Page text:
Report Overview

Student mobility, whether or not a student leaves home to study and how far they are willing to travel if so, is a major dimension of inequality within higher education choice and experience. Authored by Michael Donnelly and Sol Gamsu from the University of Bath, this research explores how staying at home and studying locally is strongly differentiated by ethnicity and social background.


Over half of young people go to university near where they grew up


Students from poorer backgrounds are three times more likely to commute to uni from home.


British Bangladeshi and Pakistani students are six times more likely to study locally.

Executive Summary
  • The majority of young people (55.8% in 2014/15) stay local for university; attending a university less than 55 miles away from their home address. Only one in ten students attend a university over 150 miles from home, and those that do are socially, ethnically and geographically distinct groups.
  • In absolute terms the number of commuter students over all distances has increased since 2009-10 (from 72310 to 77945). With rising young undergraduate student numbers, this actually equates to a small percentage drop but many institutions have seen substantial increases in the proportion of commuter students they now recruit. London universities in particular have seen substantial percentage increases, suggesting that rising housing costs and debt are changing students’ choices in the capital.
  • Social class is a key factor which drives the mobility choices of young people, with disadvantaged students less likely to leave home and travel further. Over three times more students in the lowest social class group commute from home than do so from the highest group (44.9% compared with 13.1%). In contrast, leaving home and attending a distant university is too often the preserve of white, middle class, privately educated young people.
  • Controlling for other factors including class, location and attainment, state school students are 2.6 times more likely to stay at home and study locally than their privately educated counterparts.
  • British Pakistani and British Bangladeshi students are over six times more likely than White students to stay living at home and study locally – with the chances increasing substantially since the increase in fees to £9,000. Whilst cultural differences might explain some of this disparity, it also underscores the fact that many universities remain white-dominated spaces, limiting university choices for BAME students who may feel more comfortable in a more diverse university.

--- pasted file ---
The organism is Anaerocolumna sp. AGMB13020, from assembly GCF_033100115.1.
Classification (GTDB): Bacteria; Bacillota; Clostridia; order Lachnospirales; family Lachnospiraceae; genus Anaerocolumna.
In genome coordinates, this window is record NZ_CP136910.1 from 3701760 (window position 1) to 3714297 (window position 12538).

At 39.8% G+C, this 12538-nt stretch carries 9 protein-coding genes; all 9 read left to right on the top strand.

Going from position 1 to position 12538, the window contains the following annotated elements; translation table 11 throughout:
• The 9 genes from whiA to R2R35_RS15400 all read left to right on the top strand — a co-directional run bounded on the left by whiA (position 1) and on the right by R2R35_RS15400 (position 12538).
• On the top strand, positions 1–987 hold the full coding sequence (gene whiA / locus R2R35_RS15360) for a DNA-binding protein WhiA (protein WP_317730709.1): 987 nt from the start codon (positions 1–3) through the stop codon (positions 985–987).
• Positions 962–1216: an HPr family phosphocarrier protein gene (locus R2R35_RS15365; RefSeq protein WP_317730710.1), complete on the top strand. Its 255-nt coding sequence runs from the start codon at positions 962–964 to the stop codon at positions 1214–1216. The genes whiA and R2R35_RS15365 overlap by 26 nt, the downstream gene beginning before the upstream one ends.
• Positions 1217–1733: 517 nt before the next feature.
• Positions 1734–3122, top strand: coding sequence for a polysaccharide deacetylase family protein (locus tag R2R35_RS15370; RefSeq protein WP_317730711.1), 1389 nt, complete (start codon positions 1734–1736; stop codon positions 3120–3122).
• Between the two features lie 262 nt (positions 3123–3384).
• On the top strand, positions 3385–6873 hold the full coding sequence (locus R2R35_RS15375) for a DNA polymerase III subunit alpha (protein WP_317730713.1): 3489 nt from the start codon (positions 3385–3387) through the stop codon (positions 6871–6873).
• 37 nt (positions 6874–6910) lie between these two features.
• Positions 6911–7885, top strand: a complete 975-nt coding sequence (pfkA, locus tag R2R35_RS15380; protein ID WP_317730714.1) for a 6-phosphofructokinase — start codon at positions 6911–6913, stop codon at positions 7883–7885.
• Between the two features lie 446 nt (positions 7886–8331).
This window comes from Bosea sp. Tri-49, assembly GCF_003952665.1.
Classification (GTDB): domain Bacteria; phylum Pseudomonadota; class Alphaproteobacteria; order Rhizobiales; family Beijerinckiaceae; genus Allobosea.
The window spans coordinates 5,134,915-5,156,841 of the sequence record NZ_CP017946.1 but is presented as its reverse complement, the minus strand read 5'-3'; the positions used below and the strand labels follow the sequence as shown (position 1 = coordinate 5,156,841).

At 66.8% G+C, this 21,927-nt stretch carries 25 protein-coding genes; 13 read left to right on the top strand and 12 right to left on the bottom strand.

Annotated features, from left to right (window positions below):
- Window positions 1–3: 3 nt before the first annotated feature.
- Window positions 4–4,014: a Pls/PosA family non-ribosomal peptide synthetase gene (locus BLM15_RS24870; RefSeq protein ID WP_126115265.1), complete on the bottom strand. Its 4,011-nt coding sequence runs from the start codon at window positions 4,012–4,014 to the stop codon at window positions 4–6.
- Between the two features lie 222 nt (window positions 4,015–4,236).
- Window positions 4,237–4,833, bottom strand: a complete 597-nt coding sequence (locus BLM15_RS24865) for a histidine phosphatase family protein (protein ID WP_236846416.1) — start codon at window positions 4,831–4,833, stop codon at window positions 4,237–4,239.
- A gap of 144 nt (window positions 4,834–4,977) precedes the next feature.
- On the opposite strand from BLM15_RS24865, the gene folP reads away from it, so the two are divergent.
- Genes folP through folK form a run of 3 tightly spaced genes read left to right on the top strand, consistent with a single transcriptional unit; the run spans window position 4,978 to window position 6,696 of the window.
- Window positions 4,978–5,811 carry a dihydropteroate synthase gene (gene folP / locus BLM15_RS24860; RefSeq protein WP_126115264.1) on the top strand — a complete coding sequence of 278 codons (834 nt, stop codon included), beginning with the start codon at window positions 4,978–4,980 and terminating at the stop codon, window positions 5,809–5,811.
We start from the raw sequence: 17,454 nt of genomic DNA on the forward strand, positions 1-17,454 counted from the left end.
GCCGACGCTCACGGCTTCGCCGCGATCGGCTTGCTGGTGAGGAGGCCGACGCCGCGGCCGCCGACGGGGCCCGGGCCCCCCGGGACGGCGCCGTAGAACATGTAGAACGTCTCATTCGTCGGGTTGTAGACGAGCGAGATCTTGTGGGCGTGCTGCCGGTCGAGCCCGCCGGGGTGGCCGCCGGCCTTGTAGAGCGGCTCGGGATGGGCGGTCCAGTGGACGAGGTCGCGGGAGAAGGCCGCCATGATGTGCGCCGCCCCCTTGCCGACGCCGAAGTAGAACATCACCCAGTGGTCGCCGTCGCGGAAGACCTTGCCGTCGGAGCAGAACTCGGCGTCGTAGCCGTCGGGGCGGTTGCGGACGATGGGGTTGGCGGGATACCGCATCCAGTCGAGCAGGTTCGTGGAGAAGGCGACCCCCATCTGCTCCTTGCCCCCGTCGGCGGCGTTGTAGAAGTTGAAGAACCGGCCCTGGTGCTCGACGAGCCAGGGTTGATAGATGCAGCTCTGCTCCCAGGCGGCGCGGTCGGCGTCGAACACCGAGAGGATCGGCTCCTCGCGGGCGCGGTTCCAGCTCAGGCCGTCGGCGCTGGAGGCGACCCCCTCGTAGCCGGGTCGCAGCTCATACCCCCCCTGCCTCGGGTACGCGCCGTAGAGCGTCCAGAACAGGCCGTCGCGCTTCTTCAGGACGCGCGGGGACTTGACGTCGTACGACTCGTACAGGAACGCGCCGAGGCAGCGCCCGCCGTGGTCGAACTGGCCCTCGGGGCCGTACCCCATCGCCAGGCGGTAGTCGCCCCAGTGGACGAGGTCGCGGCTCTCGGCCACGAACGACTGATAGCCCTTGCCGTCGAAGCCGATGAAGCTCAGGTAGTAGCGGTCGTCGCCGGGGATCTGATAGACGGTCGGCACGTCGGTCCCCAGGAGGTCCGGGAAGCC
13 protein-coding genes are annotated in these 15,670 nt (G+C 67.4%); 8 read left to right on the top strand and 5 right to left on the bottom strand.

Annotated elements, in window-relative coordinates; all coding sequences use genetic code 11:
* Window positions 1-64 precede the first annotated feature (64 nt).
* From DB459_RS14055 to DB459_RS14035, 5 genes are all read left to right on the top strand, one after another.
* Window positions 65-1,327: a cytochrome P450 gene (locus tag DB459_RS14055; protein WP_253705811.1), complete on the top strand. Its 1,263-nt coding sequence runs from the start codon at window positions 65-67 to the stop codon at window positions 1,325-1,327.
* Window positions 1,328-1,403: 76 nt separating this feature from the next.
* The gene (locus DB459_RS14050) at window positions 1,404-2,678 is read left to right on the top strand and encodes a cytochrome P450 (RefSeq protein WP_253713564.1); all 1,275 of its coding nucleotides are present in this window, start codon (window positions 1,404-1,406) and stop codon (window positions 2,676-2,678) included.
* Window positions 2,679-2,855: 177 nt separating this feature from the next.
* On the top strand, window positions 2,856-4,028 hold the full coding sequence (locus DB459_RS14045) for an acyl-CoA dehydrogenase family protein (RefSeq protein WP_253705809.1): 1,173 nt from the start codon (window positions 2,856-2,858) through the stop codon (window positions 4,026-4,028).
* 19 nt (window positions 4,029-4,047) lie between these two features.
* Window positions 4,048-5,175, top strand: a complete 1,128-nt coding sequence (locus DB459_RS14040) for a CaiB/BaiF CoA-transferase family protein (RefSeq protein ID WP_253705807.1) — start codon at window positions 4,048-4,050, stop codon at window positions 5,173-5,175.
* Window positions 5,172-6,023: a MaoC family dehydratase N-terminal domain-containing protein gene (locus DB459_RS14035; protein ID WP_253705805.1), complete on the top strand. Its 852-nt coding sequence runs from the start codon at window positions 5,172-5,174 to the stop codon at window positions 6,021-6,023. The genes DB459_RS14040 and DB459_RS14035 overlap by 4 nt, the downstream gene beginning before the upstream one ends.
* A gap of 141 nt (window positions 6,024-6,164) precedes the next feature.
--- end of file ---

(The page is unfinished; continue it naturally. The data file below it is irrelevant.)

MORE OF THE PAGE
• The increase in tuition fees to £9,000 in 2012 has not substantially affected overall trends in student mobility. For the young, full-time students analysed here, there is no evidence of a substantial rise in students staying at home and attending their local university. However there have been small changes that have made some less advantaged groups more immobile.
  • Where young people live in the UK is a further contributing factor in predicting the likelihood they will be mobile, above and beyond their social class and ethnicity. Those in northern regions of England, especially the north east, are much less likely to be mobile compared to those in the south.
  • Scottish students appear to have become less likely to leave Scotland for university with long-distance moves to study at university declining relative to other UK regions. The Scottish tendency to stay North of the border for university may have been reinforced by the fee increase in England of 2012.
  • The report provides a breakdown of patterns of student recruitment for each individual university, highlighting the enormous contrasts between universities. Student mobility on entry to university occurs against a backdrop of highly unequal access to cultural enrichment and outreach for students at post-16.
  1. Young people from less affluent backgrounds should receive greater financial assistance to help meet the increased costs associated with moving out, including restoring maintenance grants and lowering fees for the less well-off.
  2. Financial support should also be provided that is specific to the financial realities of commuting significant distances to university, given the socio-economic profile of commuter students.
  3. Universities should consider more flexible timetabling of lectures where they have seen large increases in students commuting from the family home to attend university.
  4. Universities should work to reassure families who may discourage their children from studying away from home for cultural reasons. Outreach activities, open days and summer schools such as the Sutton Trust UK Summer School programme can help to reassure such students – and their parents.
  5. A specific spatial element should be included in future university access agreements, including a focus on peripheral geographical areas. There is a notable lack of provision of university outreach in peripheral areas, in stark contrast to working-class schools and colleges in London which often receive high levels of engagement.
  6. Selective universities should consider reserving a proportion of places for local working-class students. Such changes must also be accompanied by the creation of an academic, cultural and social environment that is amenable to these students.
  7. Halal Student Loans are needed to enable Muslim students to borrow money in accordance with their religious beliefs so that – if they wish to do so – they have the same opportunities for mobility as their non-Muslim peers.